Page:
Why are you so often depressed? Can’t you get drugs for that?

I have been asked these questions by people who have spent time around me, but don’t really know me. I’m sure it’s because they feel a need to help, but it’s usually best to understand the problem before suggesting solutions. The best answer to the first question that I’ve ever seen was written by Lynne Soraya:

“To me, the answer to this is obvious. The need to bond with others is a basic human need. The very definition of Asperger’s is to have trouble fulfilling that need. So why is it surprising that someone with these difficulties might fall into despair?” (The Pain of Isolation: Asperger’s and Suicide)

My doctor put it this way: “Asperger’s leads to social dysfunction, which leads to social anxiety, which leads to depression, which leads to further social dysfunction.” He also answered the second question. He told me that the depression which commonly accompanies Asperger’s syndrome often will not respond to medication because it is the symptom, not the real problem. The real problem is that social dysfunction bit.

Let me take a moment to define my terms…
Social – living or disposed to live in companionship with others or in a community, rather than in isolation
Dysfunction – failure to show the characteristics or fulfill the purposes accepted as normal or beneficial
Notice that the actual definition of socially dysfunctional behavior depends on the social environment, because it’s based on what is accepted as normal.

Most people I’ve discussed this with have had to admit that we punish those who are socially different. As I’m writing, I’m monitoring my Facebook page, and I see a post from the mother of an aspie. Her son was told today that he should  just go home and kill himself because nobody likes him, much less loves him. I remember being told much the same thing by a girl I liked in high school. You would hope people grow out of this, but I’ve had a guy old enough to be my dad say to me (in a church and in front of kids): “You’re an asshole… or is that an autism thing?” I’m still not entirely sure why he said that, but I wish this sort of thing didn’t happen.

At work, I’ve been pulled aside and told that I “don’t seem to follow social norms like everyone else.” I don’t doubt that this was intended to help me, but honestly, it’s about as helpful as telling me that it’s easier to lift a big box with both hands. In theory, it’s useful information, but it can only be put into practice by someone with the capacity to do so. I can’t lift the box with both hands because my left arm is paralyzed. So if you truly want to help me, you can’t just give advice. I’ll need a hand lifting the box.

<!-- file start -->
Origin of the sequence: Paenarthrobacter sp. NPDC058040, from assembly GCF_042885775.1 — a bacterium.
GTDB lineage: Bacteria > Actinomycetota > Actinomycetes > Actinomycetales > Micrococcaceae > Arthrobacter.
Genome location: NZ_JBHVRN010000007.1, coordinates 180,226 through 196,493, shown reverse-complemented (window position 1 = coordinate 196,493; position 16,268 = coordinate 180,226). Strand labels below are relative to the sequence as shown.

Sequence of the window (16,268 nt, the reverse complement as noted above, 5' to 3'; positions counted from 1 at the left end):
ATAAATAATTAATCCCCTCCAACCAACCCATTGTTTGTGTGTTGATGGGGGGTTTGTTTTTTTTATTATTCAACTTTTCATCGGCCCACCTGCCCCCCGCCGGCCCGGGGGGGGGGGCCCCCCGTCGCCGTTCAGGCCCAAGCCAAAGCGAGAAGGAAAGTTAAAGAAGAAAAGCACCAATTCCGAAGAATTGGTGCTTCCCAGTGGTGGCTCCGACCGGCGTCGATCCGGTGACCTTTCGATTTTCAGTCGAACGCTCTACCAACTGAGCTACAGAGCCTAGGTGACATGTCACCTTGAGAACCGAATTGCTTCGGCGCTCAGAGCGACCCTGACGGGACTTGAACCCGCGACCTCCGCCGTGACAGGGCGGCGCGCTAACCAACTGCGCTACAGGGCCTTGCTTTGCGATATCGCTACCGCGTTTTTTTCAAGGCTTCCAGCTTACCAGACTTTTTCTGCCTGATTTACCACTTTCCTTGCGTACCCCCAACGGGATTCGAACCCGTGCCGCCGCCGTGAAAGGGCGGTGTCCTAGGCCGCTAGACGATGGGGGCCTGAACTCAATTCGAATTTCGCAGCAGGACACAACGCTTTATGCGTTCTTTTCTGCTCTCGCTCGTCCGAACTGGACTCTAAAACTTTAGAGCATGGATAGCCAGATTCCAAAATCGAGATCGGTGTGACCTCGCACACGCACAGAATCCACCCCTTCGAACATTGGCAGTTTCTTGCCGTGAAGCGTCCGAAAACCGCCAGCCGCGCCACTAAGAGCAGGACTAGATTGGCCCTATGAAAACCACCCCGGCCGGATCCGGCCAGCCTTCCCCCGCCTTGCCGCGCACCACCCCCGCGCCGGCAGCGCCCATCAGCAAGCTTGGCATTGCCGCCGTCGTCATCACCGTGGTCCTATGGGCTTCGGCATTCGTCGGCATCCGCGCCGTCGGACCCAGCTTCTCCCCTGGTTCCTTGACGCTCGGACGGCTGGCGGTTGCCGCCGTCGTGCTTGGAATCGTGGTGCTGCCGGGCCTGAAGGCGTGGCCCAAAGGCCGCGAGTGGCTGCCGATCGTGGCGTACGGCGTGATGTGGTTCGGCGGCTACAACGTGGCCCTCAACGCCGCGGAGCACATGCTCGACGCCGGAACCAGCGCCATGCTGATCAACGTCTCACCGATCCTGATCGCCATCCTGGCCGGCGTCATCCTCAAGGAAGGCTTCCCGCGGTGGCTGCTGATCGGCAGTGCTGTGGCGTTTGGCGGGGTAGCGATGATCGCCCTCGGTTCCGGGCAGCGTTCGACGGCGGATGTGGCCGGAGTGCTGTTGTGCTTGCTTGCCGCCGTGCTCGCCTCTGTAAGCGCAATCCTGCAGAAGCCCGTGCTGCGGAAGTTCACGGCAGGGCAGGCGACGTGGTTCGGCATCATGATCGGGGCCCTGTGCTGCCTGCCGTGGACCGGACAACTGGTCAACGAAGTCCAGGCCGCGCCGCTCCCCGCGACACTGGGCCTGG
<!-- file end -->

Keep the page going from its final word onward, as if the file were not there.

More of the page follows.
Here’s my question: Would you help me lift the box?

I hope this gives you something to think about when you see someone struggling socially. Maybe they don’t need advice. Maybe they need you to step up and help them carry the load they struggle with. This brings to mind a Bible verse…

“Bear one another’s burdens, and so fulfill the law of Christ.” – Galatians 6:2



Filed under About Asperger's Syndrome, Depression

9 responses to “Why are you so often depressed? Can’t you get drugs for that?

  1. Gloria

    WoW!!! Great Blog my friend. I am so proud to call you my friend and even tho it is the “norm” in society for a girl to hedge her age. I am proud to say I’ve been your friend for 21 years. And yes I will help you carry any burden that I can help you with.
    Love Ya!! 🙂

  2. Kristen

    You have taught me so much and that includes better understanding of what depression is and how it affects people. That doesn’t mean I don’t hate it though. It breaks my heart to see people hurting, especially those I love. I also hate that you hurt from feeling isolated and alone. I’ve been by your side for 11 years and I still cant seem to remove that barrier and help you to feel and know that you are loved, admired, respected and wanted. If there was one thing I could change about AS, it would be the barrier that is there that prevents you from feeling these things. Instead I wish there was a wall against ignorance and pain. I can’t change the past or make others wake up and realize what they are missing out on, although I try. I can keep trying to help you to see the love that surrounds you. I admire your strength, your courage and your determination. I’ve said that from the start and you have never wavered from than despite so many trials and hurts along the way. You are a perfect example of success. I wish you could see that. Just like the inside of your ring says… Forever and Always! I love you!

  3. PJ

    Thank you for the brilliant piece. It made my whole week.

    I hope there’s someone at your church who will address what that man said to you. That’s just. not. acceptable. ever.

    • Thanks, PJ. The truth is that it wasn’t really addressed, at least not that I’m aware of. I hope, though, that by raising awareness, we can change this. This sort of thing hurts more than just the person it is aimed at. In this case, the kids that witnessed it included an aspie and his sisters. I think it should be obvious how it would hurt them, but what about a non-aspie kid seeing it and deciding that it’s ok to say that to someone else? It breaks my heart.

  4. "different" mom of "different" kids